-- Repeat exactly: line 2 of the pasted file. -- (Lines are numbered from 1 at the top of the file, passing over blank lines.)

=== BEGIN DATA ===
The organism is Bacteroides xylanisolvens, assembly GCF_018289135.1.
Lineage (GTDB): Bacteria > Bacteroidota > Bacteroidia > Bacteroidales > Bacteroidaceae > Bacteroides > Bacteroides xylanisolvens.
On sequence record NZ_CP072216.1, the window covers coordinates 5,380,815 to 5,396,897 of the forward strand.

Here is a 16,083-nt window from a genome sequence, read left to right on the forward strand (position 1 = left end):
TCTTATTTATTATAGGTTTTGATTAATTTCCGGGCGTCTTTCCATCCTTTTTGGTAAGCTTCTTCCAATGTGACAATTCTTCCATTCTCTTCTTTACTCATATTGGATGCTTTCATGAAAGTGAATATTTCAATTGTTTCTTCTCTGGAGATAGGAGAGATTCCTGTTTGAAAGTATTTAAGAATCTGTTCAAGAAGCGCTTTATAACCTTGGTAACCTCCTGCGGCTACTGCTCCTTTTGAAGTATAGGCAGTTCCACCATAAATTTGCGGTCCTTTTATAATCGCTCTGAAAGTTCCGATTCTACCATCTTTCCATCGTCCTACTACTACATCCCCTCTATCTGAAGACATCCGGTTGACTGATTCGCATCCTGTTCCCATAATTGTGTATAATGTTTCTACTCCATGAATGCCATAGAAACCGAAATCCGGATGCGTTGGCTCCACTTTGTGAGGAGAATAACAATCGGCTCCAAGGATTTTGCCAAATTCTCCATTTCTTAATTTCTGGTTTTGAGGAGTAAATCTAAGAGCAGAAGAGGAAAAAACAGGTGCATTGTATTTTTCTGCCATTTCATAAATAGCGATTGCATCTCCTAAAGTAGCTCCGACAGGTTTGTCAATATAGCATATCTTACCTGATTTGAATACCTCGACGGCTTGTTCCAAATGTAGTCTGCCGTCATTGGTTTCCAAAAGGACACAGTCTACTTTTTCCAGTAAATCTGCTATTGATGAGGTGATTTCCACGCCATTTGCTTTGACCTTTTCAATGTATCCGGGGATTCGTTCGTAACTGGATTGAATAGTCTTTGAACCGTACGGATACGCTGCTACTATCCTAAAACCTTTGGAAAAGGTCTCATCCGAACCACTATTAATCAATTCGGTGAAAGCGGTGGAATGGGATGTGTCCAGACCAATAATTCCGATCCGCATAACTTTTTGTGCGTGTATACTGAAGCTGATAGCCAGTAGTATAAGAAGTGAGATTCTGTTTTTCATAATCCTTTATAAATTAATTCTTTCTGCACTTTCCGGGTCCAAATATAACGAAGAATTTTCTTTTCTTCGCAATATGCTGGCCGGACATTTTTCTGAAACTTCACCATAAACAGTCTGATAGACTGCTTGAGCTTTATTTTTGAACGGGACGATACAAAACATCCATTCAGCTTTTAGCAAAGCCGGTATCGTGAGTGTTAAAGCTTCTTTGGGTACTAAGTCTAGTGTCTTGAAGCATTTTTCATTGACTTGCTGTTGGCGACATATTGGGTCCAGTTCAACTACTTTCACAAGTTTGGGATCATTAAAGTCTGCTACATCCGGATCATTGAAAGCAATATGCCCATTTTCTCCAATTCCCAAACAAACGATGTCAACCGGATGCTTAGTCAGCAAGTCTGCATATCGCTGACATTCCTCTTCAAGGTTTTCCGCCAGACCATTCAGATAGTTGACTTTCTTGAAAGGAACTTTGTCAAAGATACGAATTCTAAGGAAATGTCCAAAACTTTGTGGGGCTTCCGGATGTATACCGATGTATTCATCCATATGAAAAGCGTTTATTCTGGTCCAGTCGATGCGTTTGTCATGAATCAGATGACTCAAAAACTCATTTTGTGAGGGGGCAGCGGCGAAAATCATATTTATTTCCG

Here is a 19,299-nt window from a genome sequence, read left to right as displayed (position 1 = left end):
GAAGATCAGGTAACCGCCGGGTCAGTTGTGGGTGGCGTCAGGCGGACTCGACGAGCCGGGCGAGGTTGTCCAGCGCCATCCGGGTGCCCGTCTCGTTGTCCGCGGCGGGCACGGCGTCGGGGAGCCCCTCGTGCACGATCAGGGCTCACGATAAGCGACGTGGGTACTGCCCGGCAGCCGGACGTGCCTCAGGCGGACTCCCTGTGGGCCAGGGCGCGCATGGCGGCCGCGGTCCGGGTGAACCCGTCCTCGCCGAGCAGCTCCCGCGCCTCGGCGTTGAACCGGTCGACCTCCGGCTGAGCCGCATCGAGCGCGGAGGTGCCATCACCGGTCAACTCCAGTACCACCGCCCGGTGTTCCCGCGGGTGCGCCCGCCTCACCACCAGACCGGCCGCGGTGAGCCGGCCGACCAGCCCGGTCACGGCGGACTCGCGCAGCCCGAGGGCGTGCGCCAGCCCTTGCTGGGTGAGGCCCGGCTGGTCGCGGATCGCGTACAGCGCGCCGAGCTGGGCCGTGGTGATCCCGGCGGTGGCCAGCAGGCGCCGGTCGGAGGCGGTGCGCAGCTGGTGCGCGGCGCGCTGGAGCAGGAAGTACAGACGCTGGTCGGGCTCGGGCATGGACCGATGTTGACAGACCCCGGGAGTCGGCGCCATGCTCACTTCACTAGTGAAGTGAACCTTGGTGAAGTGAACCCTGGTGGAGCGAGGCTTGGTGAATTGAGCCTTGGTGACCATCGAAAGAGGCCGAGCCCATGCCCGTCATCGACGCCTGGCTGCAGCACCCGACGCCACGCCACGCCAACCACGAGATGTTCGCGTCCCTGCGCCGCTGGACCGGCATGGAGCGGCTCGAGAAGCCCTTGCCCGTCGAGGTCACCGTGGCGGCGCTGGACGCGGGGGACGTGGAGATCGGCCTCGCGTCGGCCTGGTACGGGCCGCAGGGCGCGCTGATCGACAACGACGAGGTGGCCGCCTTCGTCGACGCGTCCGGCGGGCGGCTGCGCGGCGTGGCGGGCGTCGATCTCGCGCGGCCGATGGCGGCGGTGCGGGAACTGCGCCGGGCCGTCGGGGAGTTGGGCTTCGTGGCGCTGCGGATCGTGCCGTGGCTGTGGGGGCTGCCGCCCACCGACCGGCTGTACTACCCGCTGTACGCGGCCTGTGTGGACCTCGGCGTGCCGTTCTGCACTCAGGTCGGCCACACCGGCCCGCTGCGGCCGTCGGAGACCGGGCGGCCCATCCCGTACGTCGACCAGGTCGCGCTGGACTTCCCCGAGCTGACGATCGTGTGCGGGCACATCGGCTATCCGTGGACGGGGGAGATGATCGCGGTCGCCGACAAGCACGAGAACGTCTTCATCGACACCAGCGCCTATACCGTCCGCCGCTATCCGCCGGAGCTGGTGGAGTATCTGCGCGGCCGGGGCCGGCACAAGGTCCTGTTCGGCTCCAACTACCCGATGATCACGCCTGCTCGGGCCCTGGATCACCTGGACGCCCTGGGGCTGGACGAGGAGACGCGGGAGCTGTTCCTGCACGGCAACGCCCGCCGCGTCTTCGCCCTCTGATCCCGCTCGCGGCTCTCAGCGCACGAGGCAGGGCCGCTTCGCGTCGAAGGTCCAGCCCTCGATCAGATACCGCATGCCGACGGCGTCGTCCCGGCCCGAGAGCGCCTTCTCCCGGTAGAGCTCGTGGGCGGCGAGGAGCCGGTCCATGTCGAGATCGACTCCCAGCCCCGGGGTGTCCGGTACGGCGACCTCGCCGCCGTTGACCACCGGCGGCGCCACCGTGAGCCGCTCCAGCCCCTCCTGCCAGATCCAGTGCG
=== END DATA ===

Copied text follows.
Lineage (GTDB): Bacteria > Bacteroidota > Bacteroidia > Bacteroidales > Bacteroidaceae > Bacteroides > Bacteroides xylanisolvens.